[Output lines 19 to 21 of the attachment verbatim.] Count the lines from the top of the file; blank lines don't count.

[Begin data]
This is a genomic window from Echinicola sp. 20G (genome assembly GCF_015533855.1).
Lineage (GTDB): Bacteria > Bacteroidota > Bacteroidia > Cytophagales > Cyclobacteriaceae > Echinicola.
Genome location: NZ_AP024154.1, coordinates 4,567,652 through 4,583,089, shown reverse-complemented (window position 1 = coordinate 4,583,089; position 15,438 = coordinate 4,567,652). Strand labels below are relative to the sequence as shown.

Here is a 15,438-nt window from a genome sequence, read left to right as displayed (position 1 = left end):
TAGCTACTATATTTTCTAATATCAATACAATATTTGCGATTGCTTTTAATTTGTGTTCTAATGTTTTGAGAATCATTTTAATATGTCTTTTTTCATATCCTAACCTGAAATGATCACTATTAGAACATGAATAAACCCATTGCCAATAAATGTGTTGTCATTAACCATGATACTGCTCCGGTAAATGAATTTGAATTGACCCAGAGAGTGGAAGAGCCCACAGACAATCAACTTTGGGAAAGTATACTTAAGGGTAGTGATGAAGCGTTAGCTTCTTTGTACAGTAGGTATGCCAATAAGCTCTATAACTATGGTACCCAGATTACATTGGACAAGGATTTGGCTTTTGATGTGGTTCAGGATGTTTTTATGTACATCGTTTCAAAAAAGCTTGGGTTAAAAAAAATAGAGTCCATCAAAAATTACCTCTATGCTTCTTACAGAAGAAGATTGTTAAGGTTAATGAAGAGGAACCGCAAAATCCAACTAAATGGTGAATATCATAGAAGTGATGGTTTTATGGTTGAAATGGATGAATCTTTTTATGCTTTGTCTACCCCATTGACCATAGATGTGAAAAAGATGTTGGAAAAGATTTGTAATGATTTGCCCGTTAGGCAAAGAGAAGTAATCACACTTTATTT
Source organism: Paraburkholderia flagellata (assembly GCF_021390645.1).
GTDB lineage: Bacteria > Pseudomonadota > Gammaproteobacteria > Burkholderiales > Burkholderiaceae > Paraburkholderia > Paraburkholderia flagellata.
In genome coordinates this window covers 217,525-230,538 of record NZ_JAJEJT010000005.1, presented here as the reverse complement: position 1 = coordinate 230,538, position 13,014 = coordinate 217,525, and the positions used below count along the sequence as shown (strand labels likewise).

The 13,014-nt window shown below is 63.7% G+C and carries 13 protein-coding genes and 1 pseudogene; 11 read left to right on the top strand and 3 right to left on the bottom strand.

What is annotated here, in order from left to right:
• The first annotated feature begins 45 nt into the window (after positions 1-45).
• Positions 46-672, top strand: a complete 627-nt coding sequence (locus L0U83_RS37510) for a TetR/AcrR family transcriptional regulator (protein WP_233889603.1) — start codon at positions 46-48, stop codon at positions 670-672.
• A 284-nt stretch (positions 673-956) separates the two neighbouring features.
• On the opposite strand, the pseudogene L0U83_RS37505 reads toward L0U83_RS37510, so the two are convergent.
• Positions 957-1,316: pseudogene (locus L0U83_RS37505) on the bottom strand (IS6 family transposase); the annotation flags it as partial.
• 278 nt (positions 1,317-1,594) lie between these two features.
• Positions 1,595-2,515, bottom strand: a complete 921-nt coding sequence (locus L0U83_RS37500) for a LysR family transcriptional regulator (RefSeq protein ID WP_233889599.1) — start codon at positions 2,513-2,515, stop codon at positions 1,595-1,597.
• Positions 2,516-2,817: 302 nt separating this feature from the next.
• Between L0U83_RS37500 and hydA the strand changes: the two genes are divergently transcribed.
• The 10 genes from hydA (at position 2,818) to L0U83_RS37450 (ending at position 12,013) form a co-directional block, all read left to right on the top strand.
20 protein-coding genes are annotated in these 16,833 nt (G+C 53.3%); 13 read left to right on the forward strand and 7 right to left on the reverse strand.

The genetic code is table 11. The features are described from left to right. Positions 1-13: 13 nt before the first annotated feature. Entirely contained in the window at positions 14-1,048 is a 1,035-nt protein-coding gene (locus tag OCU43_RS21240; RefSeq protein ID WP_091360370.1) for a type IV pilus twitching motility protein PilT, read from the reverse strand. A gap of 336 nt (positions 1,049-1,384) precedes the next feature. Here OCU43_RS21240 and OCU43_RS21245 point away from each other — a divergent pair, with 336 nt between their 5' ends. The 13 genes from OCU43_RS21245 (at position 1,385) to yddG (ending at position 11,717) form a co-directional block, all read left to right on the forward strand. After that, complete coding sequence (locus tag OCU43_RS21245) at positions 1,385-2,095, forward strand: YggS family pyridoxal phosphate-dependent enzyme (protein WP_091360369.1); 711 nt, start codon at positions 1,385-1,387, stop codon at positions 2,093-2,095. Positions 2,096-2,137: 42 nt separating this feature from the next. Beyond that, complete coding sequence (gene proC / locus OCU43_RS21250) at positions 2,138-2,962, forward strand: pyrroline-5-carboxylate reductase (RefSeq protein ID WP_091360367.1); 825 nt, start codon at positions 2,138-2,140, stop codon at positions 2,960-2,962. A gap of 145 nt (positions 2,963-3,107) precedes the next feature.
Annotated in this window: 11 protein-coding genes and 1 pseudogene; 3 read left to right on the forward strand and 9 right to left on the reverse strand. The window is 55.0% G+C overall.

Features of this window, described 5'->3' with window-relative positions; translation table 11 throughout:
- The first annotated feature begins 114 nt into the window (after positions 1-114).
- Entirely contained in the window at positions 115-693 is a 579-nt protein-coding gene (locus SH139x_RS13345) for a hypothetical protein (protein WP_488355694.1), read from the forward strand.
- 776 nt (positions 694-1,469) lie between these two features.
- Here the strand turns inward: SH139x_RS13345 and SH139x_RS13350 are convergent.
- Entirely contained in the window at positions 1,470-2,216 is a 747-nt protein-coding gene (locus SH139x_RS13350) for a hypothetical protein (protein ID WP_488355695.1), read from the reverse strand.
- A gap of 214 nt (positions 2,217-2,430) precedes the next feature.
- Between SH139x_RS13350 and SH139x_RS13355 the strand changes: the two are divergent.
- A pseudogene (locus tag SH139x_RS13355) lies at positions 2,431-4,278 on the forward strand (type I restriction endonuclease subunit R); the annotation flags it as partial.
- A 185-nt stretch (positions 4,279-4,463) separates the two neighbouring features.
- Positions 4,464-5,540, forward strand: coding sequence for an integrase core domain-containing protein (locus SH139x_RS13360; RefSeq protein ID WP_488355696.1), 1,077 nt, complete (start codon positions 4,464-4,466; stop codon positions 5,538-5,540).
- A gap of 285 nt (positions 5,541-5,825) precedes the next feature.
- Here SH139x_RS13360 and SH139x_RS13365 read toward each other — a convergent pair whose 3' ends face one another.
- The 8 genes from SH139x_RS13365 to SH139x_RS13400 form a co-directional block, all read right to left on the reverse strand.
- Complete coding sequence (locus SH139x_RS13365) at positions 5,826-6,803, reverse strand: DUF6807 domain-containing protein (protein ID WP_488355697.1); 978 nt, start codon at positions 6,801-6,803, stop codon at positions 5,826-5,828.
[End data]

• Between L0U83_RS37500 and hydA the strand changes: the two genes are divergently transcribed.
• The 10 genes from hydA (at position 2,818) to L0U83_RS37450 (ending at position 12,013) form a co-directional block, all read left to right on the top strand.
20 protein-coding genes are annotated in these 16,833 nt (G+C 53.3%); 13 read left to right on the forward strand and 7 right to left on the reverse strand.